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The 81-year-old painter and mural artist earned an international reputation with her Ndebele motifs at a time when the art scene in her home country was focused on contemporary styles.

Now Johannesburg is hosting a major exhibition for Mahlangu, an elderly black woman with no art training who rose to global acclaim using a skill passed down for generations.
With just a chicken feather, Mahlangu first painted mud huts and chipboards before moving on to luxury cars, vodka bottles, skateboards and footwear as her intricate patterns became huge commercial hits.

“Working with famous people has not changed me,” she told AFP.

“I am not intimidated by anything and not even once have I changed who I am to fit in with their culture.”


In Paris, she painted a replica of her hut for an exhibition.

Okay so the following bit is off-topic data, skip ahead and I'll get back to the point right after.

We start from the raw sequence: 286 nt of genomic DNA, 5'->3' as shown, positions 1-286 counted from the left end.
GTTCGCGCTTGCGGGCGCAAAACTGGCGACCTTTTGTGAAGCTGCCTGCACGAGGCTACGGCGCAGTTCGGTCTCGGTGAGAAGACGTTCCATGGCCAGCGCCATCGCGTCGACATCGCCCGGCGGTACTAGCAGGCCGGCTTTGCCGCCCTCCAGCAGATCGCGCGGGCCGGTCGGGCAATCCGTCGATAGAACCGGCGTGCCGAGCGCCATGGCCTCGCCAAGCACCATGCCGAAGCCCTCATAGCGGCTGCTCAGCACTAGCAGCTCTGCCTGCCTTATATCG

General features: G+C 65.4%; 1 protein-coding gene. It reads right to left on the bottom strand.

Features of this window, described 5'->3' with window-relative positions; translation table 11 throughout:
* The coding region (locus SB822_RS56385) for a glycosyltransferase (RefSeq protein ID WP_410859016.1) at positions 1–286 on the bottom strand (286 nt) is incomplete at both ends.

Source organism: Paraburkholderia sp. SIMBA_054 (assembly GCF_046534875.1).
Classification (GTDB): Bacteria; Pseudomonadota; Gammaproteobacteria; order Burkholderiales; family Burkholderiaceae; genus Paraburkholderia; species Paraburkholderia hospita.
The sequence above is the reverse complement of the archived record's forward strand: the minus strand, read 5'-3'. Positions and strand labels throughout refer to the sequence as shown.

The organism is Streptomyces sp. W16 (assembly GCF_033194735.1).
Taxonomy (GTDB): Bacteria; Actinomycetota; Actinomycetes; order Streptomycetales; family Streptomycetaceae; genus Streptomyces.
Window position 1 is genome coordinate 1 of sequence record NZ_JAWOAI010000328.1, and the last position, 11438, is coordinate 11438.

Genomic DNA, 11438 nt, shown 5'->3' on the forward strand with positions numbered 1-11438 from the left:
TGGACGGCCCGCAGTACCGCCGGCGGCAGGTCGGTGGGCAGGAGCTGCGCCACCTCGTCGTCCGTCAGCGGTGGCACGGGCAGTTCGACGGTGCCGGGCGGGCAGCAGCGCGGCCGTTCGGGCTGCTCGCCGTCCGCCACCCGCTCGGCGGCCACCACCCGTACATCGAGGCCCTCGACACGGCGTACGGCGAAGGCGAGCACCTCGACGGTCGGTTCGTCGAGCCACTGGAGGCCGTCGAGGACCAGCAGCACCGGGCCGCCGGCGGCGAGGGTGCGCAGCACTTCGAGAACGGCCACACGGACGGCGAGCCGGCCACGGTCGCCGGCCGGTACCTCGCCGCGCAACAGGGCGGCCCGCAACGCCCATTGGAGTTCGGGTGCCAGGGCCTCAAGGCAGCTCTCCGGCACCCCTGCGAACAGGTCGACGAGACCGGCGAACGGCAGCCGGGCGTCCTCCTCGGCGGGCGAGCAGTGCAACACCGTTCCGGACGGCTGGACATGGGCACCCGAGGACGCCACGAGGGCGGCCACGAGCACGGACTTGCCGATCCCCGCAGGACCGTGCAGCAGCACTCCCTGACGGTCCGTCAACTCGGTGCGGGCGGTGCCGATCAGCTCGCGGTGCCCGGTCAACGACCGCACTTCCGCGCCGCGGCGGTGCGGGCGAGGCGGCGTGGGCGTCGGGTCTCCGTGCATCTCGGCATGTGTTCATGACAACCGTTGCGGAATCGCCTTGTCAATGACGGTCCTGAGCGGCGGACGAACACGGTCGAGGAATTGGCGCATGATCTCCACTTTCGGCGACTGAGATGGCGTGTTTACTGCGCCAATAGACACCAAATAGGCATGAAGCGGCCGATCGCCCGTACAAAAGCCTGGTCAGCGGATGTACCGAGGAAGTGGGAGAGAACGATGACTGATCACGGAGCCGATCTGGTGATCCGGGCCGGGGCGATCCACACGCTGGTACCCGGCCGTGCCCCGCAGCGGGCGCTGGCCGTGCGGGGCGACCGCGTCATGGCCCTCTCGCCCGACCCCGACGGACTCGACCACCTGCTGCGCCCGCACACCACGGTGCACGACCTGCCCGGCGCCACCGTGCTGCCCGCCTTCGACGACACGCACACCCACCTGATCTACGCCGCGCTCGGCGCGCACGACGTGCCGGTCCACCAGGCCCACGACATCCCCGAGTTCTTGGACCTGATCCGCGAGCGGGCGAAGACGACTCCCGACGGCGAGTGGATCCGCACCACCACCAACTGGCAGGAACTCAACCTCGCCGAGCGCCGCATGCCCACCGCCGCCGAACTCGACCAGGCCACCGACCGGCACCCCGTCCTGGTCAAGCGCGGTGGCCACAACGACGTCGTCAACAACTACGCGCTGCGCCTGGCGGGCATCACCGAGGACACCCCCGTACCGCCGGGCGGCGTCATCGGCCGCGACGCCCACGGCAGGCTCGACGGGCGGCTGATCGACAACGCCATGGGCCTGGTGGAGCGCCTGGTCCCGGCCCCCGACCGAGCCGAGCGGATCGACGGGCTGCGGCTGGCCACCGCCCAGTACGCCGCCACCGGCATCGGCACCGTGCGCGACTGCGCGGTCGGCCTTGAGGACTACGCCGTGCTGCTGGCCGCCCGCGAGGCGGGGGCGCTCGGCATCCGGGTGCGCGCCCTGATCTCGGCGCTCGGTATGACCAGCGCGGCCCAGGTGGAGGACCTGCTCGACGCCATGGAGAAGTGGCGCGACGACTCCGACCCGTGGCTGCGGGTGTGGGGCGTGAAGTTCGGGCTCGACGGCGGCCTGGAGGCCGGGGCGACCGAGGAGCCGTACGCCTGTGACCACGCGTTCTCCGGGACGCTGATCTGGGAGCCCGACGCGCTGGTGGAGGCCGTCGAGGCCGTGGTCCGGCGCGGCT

“My aim is to preserve the Ndebele culture. I don’t want it to get lost with civilisation,”

German carmaker BMW has collaborated with Mahlangu on two occasions, when she painted the body of their luxury sedans with her iconic Ndebele shapes.

Her first collaboration with the company in 1991 made her the first woman to be invited to take part in the Art Car project, following in the footsteps of Andy Warhol and Roy Lichtenstein.

“Painting the car was exciting. I never felt under pressure,” she said.

The car has been displayed in major exhibitions around the world, and in February ended a four-month show at the British Museum.

South Africa was not quick to recognise Mahlangu’s talent, though she has had solo exhibitions in Cape Town.

In 2006 she was given a presidential award.

“I had to travel to Pretoria to accept it,” she said. “It made me proud to be seen as doing something for the people.”

“I may no longer have the same energy as I used to, but I can still do everything.”

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